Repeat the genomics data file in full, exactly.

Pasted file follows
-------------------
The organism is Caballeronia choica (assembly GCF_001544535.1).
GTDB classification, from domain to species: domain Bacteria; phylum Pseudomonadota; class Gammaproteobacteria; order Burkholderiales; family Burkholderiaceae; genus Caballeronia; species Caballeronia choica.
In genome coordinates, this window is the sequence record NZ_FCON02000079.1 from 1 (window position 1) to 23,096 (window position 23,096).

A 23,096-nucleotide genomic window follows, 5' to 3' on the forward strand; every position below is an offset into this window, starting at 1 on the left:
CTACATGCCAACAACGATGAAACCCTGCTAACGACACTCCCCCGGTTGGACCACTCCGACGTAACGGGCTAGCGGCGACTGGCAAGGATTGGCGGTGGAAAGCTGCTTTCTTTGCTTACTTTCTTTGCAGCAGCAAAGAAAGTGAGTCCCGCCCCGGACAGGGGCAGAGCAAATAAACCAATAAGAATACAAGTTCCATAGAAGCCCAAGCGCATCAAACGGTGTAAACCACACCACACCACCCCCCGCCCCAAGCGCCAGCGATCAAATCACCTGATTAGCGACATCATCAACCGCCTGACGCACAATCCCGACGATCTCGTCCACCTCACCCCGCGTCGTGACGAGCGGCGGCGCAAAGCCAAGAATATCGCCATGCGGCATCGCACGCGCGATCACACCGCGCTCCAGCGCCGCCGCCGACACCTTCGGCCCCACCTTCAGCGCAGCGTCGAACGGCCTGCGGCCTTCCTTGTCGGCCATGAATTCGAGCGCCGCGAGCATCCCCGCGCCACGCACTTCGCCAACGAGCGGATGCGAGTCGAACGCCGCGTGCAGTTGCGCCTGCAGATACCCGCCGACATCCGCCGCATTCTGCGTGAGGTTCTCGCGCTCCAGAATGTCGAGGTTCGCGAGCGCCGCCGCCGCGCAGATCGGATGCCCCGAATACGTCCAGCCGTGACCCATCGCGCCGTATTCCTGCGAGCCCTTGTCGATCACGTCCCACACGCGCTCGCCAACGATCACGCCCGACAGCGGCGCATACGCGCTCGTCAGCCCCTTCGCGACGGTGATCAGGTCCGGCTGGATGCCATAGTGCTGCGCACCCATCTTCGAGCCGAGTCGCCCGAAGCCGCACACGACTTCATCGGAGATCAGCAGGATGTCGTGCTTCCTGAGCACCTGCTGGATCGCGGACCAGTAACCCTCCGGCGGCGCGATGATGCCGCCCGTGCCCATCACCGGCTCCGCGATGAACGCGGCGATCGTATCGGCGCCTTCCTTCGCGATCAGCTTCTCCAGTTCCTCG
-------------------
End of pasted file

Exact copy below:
The organism is Caballeronia choica (assembly GCF_001544535.1).
GTDB classification, from domain to species: domain Bacteria; phylum Pseudomonadota; class Gammaproteobacteria; order Burkholderiales; family Burkholderiaceae; genus Caballeronia; species Caballeronia choica.
In genome coordinates, this window is the sequence record NZ_FCON02000079.1 from 1 (window position 1) to 23,096 (window position 23,096).

A 23,096-nucleotide genomic window follows, 5' to 3' on the forward strand; every position below is an offset into this window, starting at 1 on the left:
CTACATGCCAACAACGATGAAACCCTGCTAACGACACTCCCCCGGTTGGACCACTCCGACGTAACGGGCTAGCGGCGACTGGCAAGGATTGGCGGTGGAAAGCTGCTTTCTTTGCTTACTTTCTTTGCAGCAGCAAAGAAAGTGAGTCCCGCCCCGGACAGGGGCAGAGCAAATAAACCAATAAGAATACAAGTTCCATAGAAGCCCAAGCGCATCAAACGGTGTAAACCACACCACACCACCCCCCGCCCCAAGCGCCAGCGATCAAATCACCTGATTAGCGACATCATCAACCGCCTGACGCACAATCCCGACGATCTCGTCCACCTCACCCCGCGTCGTGACGAGCGGCGGCGCAAAGCCAAGAATATCGCCATGCGGCATCGCACGCGCGATCACACCGCGCTCCAGCGCCGCCGCCGACACCTTCGGCCCCACCTTCAGCGCAGCGTCGAACGGCCTGCGGCCTTCCTTGTCGGCCATGAATTCGAGCGCCGCGAGCATCCCCGCGCCACGCACTTCGCCAACGAGCGGATGCGAGTCGAACGCCGCGTGCAGTTGCGCCTGCAGATACCCGCCGACATCCGCCGCATTCTGCGTGAGGTTCTCGCGCTCCAGAATGTCGAGGTTCGCGAGCGCCGCCGCCGCGCAGATCGGATGCCCCGAATACGTCCAGCCGTGACCCATCGCGCCGTATTCCTGCGAGCCCTTGTCGATCACGTCCCACACGCGCTCGCCAACGATCACGCCCGACAGCGGCGCATACGCGCTCGTCAGCCCCTTCGCGACGGTGATCAGGTCCGGCTGGATGCCATAGTGCTGCGCACCCATCTTCGAGCCGAGTCGCCCGAAGCCGCACACGACTTCATCGGAGATCAGCAGGATGTCGTGCTTCCTGAGCACCTGCTGGATCGCGGACCAGTAACCCTCCGGCGGCGCGATGATGCCGCCCGTGCCCATCACCGGCTCCGCGATGAACGCGGCGATCGTATCGGCGCCTTCCTTCGCGATCAGCTTCTCCAGTTCCTCG